Two’s Company: The Role of Pets in the Pandemic

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Sarah Dittle

Throughout the pandemic, pets were a common way of coping with loneliness or cabin fever during quarantine. In fact, according to a study done by the ASPCA, for the first time in years, more pets were adopted than the amount of strays that were taken in by shelters. The study suggested that one in five families adopted a pet during the period between the beginning of the pandemic and May 26th, 2021. During the early months of the pandemic, more people were less inclined to push pets out onto the streets, presumably to help their own loneliness. Many pets and their families were impacted as a result of the quarantine.
“My dog was influenced by Covid as we were always home, she has separation anxiety. I feel that Covid greatly impacted how she is, Cardi is a very loving dog and will always be with you,” said sophomore Jazmine Orozco.
Cardi, who was adopted as a second dog as a way to help Orozco’s first dog, is a two-year old mixed breed of Doberman, Chihuahua, Shih Tzu, and terrier. The Orozcos adopted Cardi from Orozcos’ brother’s girlfriend, whose own dog had had puppies. Orozco said they got her when her brother had gone off to college to make their house feel full again.
“Mimi is just like Cardi, she is very lovable but Mimi is a rascal. She is always in some type of trouble but we love her,” said Orozco.
In addition to Cardi, Orozco also adopted a puppy named Mimi. This was to help with Cardi’s separation anxiety. Adopted from the same original owners of Cardi, Mimi is a dachshund and terrier mix. Cardi has been like a big sister to Mimi, says Orozco. When the family left for a trip to California, they watched over the dogs through security cameras. Orozco said they handled themselves well as they had each other for company.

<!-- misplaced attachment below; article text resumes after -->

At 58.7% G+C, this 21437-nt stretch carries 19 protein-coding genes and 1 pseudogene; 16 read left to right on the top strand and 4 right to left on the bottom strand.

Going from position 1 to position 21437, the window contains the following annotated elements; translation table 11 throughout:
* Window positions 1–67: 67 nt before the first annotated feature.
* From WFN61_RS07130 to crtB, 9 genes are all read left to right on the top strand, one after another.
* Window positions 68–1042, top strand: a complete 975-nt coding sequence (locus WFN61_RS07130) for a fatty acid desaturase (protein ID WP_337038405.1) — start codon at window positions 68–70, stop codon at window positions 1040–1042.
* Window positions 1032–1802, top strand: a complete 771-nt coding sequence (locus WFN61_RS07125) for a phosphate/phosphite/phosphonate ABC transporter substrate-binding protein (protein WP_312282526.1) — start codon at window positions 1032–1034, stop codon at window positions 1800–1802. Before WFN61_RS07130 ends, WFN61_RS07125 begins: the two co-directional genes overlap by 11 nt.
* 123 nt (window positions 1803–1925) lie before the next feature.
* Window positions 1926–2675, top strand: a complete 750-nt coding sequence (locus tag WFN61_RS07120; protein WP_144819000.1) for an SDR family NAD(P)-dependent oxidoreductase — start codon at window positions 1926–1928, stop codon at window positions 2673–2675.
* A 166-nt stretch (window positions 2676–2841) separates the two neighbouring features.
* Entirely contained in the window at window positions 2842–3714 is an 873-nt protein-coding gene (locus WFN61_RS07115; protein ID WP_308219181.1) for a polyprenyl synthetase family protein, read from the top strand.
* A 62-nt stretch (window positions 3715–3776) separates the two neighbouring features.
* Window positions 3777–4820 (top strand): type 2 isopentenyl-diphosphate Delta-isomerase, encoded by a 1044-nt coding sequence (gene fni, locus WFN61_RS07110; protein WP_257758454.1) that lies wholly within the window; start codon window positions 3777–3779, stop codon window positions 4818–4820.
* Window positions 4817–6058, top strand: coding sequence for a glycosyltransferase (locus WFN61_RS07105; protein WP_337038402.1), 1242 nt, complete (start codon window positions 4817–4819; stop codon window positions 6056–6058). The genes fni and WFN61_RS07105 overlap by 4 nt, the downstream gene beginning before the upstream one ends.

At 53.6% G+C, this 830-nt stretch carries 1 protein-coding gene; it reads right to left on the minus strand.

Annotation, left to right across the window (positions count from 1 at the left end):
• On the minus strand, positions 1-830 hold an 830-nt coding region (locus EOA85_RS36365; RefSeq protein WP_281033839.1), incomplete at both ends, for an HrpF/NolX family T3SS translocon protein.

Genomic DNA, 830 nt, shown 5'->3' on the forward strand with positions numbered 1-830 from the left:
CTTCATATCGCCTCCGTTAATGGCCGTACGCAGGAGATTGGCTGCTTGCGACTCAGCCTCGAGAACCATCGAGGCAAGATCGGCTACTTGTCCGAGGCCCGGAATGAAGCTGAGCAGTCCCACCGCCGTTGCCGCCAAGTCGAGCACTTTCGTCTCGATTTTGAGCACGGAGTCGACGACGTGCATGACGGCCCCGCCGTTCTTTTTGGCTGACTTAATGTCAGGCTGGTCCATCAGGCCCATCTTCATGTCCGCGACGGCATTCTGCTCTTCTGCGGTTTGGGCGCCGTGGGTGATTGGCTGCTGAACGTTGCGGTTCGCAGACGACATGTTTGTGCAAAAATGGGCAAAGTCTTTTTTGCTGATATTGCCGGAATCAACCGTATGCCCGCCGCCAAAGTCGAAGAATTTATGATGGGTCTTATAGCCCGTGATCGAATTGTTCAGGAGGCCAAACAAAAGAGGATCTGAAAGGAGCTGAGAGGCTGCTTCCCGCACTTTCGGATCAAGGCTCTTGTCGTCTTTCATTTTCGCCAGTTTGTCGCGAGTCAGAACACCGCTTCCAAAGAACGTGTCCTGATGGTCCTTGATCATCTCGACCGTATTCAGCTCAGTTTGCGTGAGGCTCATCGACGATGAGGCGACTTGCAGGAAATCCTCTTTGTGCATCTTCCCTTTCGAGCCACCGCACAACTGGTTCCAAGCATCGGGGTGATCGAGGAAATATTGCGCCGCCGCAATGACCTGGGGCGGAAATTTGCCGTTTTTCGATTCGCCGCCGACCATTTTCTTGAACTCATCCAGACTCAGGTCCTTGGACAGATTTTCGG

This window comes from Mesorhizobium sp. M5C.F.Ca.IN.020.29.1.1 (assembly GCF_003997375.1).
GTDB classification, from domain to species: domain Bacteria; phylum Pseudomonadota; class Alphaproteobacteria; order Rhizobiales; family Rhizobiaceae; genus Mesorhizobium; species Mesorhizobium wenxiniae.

Sophomore Sarai Burdin also adopted a dog into her family during the pandemic. Kiyo, a French bulldog, is a year old and was brought home from a breeder. Kiyo was described as a clingy, yet very loveable dog, making him a welcome addition to the family, as Burdin’s mom also wanted a French bulldog.
“He’s been really used to hanging out inside the house. He helped me because I always had him to hang out and play with when I was bored or couldn’t go anywhere,” said Burdin.
Unlike Orozco and Burdin, sophomore Emily Keane adopted her pet as a surprise from the Pet Hale at Mililani Shopping Center. Millie, her dog, was advertised as a chihuahua daschund mix, but was bigger than a typical chihuahua dachshund mix and seemed to be incorrectly identified. Keane said that her pet was not a planned companion for their original dog Bella, but rather a dog adopted out of a connection felt at the pet store.
“It doesn’t seem like it affected her honestly. It’s all she’s ever known, that’s why,” said Keane said.
If you’d like to adopt a pet, see the Hawaiian Humane Society at 2700 Waialae Ave, Honolulu, or research another shelter. Shelter pets are at risk of euthanization and over 2.6 million animals are euthanized nationally each year. If possible, adopt from a shelter before adopting from a breeder, as breeder pets are bred for demand and therefore less likely to be euthanized due to overpopulation.